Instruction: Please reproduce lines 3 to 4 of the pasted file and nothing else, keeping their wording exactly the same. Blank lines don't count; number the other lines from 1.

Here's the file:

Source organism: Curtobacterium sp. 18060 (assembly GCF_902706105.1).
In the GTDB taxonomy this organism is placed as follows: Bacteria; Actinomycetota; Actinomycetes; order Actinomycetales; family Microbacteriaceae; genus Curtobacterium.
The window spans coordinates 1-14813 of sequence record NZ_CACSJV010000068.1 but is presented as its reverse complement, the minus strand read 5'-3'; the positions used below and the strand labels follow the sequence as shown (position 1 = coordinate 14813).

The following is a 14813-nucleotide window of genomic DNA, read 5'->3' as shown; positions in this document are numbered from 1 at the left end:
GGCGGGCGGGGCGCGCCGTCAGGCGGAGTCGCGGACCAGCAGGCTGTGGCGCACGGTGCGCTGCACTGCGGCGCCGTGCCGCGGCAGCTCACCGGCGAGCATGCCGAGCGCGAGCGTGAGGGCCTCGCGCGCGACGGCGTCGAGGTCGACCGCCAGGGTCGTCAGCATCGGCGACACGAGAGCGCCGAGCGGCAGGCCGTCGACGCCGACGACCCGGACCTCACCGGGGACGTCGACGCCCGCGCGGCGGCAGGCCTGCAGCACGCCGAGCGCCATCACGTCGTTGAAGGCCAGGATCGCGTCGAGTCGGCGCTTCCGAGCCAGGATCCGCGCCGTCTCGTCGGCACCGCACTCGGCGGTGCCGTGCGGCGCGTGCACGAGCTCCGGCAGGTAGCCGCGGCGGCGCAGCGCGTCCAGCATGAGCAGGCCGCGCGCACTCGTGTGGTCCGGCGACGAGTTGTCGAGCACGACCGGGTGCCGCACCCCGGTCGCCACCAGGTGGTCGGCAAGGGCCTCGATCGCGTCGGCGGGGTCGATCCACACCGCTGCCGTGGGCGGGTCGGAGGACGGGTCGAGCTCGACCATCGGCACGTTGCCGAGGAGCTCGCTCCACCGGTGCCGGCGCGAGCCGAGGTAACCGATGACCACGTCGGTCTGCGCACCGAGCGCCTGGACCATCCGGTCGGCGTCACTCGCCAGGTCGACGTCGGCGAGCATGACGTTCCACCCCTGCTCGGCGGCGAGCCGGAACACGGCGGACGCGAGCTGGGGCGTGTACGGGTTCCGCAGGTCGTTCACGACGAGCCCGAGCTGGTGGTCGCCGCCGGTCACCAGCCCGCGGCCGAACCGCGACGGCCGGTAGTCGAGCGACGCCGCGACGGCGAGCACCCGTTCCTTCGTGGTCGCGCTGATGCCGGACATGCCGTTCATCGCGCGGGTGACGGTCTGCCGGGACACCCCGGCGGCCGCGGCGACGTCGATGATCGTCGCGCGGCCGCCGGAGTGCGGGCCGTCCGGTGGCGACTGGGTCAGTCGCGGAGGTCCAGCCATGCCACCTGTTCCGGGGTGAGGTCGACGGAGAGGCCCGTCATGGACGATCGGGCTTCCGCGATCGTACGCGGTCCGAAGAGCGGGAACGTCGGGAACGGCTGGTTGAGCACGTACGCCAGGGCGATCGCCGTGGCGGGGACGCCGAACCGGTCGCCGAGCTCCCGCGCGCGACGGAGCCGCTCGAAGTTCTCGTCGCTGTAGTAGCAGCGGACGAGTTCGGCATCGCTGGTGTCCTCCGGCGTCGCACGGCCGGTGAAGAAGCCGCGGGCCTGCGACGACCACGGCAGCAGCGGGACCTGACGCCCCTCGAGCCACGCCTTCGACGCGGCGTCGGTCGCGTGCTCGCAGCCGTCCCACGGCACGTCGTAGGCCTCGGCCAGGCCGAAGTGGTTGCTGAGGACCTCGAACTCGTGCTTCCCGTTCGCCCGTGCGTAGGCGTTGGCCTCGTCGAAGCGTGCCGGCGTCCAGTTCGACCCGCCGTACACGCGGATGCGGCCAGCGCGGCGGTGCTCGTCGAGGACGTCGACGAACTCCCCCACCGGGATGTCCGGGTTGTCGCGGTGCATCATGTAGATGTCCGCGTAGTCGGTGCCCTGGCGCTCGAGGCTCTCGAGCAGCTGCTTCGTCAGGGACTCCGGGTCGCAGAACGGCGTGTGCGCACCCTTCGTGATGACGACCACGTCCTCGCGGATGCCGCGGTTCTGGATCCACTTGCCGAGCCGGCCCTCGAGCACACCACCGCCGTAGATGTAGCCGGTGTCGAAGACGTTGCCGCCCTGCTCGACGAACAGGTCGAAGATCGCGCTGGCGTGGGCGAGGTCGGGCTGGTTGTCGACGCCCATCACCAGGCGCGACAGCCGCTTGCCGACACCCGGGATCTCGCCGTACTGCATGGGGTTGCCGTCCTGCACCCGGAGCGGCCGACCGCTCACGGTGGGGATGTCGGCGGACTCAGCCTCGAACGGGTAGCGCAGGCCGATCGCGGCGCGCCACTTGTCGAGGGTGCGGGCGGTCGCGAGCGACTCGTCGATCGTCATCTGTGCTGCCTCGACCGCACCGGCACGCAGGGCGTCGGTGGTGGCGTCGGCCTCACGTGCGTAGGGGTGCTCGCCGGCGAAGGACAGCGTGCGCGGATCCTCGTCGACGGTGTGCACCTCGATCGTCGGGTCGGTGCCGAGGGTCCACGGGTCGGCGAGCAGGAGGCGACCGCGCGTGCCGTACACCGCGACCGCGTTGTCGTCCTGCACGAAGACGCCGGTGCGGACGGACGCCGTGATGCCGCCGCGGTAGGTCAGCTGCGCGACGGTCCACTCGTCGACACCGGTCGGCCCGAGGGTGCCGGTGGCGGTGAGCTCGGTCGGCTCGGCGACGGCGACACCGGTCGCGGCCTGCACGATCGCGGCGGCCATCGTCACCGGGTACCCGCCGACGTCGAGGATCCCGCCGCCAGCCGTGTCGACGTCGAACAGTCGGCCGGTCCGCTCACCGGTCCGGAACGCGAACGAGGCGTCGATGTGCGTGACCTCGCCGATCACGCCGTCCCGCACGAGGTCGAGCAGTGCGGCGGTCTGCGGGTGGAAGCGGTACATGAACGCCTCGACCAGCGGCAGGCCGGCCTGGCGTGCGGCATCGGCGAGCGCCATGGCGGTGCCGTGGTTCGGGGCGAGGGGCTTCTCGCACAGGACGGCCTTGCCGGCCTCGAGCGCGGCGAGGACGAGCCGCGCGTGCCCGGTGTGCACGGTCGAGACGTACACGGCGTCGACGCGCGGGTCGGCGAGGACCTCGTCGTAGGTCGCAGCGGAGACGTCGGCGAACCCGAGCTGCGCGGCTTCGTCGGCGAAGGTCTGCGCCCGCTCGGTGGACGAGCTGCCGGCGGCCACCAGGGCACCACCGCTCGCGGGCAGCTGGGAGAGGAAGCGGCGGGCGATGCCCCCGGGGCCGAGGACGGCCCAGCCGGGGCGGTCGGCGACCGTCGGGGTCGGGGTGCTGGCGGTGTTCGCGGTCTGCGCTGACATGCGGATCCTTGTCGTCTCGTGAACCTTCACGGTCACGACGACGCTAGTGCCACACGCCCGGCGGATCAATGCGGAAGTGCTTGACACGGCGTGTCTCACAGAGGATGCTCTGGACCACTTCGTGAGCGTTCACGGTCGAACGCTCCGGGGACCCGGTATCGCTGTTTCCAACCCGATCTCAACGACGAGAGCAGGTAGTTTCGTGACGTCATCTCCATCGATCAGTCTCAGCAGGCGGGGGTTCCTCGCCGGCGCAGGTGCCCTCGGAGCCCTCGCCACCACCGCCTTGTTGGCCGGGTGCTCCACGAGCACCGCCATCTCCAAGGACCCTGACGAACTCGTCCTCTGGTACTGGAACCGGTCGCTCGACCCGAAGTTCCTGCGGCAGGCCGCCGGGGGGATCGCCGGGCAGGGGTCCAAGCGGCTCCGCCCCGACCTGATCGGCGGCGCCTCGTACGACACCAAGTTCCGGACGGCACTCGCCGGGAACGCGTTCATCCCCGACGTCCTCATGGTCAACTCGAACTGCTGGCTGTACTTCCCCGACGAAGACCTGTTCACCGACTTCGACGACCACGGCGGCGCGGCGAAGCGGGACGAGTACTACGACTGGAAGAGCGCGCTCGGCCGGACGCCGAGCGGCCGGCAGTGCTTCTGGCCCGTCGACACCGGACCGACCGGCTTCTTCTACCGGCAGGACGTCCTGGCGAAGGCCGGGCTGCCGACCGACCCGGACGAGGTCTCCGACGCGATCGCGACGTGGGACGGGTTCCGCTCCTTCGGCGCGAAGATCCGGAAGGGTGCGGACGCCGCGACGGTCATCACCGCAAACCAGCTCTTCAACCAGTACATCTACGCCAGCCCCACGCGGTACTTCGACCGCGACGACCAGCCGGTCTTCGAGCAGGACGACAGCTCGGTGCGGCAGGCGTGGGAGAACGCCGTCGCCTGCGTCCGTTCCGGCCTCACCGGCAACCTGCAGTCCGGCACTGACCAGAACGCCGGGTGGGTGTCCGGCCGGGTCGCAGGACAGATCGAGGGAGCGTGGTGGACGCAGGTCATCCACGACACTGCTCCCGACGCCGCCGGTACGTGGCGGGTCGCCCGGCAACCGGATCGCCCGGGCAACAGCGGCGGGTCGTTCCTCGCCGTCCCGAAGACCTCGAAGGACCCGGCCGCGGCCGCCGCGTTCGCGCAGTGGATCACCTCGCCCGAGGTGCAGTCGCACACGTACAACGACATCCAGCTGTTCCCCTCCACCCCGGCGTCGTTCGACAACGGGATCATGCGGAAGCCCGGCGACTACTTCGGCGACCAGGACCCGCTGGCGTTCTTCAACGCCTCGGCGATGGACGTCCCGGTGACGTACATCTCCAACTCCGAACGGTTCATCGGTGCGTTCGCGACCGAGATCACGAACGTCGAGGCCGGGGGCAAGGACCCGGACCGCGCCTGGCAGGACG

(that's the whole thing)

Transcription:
The window spans coordinates 1-14813 of sequence record NZ_CACSJV010000068.1 but is presented as its reverse complement, the minus strand read 5'-3'; the positions used below and the strand labels follow the sequence as shown (position 1 = coordinate 14813).

The following is a 14813-nucleotide window of genomic DNA, read 5'->3' as shown; positions in this document are numbered from 1 at the left end: